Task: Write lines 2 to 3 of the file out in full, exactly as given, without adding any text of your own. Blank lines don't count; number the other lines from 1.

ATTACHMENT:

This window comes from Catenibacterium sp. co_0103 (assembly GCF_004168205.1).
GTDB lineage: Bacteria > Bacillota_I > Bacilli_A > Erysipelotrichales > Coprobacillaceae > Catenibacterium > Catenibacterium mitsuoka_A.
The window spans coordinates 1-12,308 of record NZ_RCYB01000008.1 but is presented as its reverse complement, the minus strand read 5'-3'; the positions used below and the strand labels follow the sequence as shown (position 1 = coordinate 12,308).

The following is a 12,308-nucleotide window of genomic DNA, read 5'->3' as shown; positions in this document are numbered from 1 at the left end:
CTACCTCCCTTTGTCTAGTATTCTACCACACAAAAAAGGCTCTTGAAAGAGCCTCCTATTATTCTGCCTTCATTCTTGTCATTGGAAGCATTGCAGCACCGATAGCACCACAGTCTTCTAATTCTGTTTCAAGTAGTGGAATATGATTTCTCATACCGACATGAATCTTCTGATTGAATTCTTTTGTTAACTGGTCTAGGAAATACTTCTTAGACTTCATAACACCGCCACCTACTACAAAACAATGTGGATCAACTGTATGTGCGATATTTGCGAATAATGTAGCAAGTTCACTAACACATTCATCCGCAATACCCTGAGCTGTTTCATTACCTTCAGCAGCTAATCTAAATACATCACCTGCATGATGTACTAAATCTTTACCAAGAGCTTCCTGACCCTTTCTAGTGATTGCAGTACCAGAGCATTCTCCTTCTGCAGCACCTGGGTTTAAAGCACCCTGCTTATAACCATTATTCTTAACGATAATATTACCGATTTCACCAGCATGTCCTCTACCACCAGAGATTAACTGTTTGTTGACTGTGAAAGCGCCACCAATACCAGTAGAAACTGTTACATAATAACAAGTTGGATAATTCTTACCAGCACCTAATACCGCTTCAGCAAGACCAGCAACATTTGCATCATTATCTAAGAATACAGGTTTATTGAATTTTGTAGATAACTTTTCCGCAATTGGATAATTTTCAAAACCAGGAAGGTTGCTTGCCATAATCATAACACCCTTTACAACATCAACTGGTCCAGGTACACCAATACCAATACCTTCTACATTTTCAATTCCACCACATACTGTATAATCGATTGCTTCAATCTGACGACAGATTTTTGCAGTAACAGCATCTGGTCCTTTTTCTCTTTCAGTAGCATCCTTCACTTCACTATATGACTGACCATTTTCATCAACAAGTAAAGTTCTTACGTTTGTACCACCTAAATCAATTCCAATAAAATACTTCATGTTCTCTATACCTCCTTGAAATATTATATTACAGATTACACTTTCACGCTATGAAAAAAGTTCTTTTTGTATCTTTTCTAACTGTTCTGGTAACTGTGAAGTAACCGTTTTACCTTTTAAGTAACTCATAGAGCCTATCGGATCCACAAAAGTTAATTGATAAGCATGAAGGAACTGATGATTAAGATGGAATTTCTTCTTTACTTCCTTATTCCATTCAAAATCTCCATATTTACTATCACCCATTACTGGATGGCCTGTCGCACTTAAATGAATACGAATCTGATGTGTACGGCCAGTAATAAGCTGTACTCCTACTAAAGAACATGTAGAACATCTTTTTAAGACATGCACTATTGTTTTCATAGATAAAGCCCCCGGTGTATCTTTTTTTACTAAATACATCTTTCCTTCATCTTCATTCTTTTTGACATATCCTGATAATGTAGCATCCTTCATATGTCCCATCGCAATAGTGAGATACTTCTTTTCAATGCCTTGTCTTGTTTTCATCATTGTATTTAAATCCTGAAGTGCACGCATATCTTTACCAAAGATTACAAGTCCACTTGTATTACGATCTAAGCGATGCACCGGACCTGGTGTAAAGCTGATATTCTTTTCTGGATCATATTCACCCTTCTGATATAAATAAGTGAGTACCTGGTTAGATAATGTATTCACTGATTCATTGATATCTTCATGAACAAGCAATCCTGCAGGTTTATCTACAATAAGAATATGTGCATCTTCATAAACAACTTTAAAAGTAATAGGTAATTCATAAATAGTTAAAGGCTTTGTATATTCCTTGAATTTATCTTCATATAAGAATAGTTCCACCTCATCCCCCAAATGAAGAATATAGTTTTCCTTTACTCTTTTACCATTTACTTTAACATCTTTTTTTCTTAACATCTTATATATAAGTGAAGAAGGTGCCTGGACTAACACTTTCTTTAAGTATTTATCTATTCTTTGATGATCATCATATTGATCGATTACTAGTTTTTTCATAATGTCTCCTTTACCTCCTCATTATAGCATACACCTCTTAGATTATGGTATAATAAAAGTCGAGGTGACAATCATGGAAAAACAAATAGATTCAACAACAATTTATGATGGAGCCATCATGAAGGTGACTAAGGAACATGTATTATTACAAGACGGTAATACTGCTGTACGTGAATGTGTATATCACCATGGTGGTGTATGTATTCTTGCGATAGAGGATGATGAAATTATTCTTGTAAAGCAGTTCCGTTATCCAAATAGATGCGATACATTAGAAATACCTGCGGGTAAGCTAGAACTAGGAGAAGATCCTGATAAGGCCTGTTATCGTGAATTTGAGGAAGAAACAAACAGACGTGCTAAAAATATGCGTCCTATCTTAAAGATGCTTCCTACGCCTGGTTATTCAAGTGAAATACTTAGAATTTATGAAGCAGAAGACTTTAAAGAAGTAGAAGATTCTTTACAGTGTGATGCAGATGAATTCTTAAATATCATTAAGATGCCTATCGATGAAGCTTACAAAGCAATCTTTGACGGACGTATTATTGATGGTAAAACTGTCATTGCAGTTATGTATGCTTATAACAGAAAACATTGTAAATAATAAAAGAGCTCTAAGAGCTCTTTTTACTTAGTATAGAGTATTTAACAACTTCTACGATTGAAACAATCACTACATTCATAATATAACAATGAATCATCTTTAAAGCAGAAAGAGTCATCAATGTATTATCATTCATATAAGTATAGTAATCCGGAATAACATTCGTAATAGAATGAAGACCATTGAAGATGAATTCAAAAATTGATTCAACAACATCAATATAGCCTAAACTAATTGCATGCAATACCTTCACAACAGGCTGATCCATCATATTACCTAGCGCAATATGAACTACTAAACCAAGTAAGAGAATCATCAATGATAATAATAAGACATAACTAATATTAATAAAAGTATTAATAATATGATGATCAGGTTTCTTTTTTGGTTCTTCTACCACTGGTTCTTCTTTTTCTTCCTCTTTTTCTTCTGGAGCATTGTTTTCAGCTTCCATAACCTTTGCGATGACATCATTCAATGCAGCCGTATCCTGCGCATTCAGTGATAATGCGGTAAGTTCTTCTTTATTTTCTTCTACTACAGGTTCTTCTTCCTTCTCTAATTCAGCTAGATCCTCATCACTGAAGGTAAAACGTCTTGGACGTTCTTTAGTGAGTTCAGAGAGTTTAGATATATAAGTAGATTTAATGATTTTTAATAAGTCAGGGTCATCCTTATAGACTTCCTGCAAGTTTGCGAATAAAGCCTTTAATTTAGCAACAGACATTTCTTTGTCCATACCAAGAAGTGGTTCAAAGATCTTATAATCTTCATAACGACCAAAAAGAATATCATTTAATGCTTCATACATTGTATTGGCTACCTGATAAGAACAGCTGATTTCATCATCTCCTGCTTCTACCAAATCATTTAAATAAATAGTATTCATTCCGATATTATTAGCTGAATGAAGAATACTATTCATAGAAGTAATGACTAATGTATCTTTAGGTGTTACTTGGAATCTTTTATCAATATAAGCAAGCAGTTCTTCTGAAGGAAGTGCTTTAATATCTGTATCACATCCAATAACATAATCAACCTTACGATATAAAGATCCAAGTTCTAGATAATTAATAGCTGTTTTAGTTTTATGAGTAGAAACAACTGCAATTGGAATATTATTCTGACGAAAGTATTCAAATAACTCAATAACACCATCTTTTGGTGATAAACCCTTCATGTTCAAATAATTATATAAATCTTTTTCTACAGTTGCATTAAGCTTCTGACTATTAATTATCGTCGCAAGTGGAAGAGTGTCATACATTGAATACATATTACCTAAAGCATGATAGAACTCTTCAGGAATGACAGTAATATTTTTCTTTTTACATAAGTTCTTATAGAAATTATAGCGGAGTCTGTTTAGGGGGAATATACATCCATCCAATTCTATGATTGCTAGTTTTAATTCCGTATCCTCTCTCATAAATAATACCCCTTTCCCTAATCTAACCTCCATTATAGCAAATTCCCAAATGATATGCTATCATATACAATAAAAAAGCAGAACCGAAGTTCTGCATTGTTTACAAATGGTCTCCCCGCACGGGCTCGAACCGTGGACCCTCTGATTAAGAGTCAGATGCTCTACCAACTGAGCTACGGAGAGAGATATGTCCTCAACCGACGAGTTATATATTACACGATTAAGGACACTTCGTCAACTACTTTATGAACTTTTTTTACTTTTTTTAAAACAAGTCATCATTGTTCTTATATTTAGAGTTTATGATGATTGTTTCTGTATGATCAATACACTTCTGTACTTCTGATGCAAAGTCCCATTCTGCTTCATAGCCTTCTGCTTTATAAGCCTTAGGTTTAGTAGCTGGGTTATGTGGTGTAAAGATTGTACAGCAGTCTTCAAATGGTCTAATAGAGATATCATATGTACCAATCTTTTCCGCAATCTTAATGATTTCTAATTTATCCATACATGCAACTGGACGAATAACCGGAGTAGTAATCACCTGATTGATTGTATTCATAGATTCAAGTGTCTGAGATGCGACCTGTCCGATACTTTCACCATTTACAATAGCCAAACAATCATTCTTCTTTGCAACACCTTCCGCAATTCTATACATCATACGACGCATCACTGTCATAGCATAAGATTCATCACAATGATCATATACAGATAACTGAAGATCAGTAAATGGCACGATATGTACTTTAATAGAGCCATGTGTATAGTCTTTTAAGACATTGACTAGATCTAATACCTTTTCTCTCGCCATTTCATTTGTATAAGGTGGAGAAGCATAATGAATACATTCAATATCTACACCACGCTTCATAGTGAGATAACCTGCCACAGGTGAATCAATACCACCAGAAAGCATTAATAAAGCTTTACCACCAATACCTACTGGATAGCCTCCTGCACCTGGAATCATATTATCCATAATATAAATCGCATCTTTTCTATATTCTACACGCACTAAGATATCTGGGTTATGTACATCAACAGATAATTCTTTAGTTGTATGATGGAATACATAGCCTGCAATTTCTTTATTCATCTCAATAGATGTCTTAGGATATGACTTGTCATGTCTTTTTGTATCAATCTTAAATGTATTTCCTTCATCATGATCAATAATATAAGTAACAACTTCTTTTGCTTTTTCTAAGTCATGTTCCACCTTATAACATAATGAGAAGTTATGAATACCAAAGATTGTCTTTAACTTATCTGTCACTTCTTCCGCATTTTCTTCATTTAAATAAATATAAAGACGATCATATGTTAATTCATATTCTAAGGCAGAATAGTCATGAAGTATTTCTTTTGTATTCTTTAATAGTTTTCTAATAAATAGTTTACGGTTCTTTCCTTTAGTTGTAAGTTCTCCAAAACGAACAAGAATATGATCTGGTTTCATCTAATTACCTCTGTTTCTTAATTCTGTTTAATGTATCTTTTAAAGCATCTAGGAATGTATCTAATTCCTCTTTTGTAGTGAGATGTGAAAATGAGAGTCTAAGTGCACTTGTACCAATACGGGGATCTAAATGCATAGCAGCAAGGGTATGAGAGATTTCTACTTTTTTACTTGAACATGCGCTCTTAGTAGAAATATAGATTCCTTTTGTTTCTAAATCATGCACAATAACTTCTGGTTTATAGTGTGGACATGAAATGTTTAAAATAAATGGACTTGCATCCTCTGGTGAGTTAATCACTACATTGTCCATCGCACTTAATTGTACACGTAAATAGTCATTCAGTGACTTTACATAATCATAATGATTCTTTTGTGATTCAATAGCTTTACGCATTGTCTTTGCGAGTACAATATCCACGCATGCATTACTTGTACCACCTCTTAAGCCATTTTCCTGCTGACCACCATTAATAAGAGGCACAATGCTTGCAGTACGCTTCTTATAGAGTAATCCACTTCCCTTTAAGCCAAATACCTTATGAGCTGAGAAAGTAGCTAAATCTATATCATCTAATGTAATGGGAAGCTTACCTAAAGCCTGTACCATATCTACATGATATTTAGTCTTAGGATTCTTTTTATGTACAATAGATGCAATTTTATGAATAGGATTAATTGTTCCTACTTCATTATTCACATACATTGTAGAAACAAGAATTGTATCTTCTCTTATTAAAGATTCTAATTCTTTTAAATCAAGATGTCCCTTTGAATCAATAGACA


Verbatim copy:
GTDB lineage: Bacteria > Bacillota_I > Bacilli_A > Erysipelotrichales > Coprobacillaceae > Catenibacterium > Catenibacterium mitsuoka_A.
The window spans coordinates 1-12,308 of record NZ_RCYB01000008.1 but is presented as its reverse complement, the minus strand read 5'-3'; the positions used below and the strand labels follow the sequence as shown (position 1 = coordinate 12,308).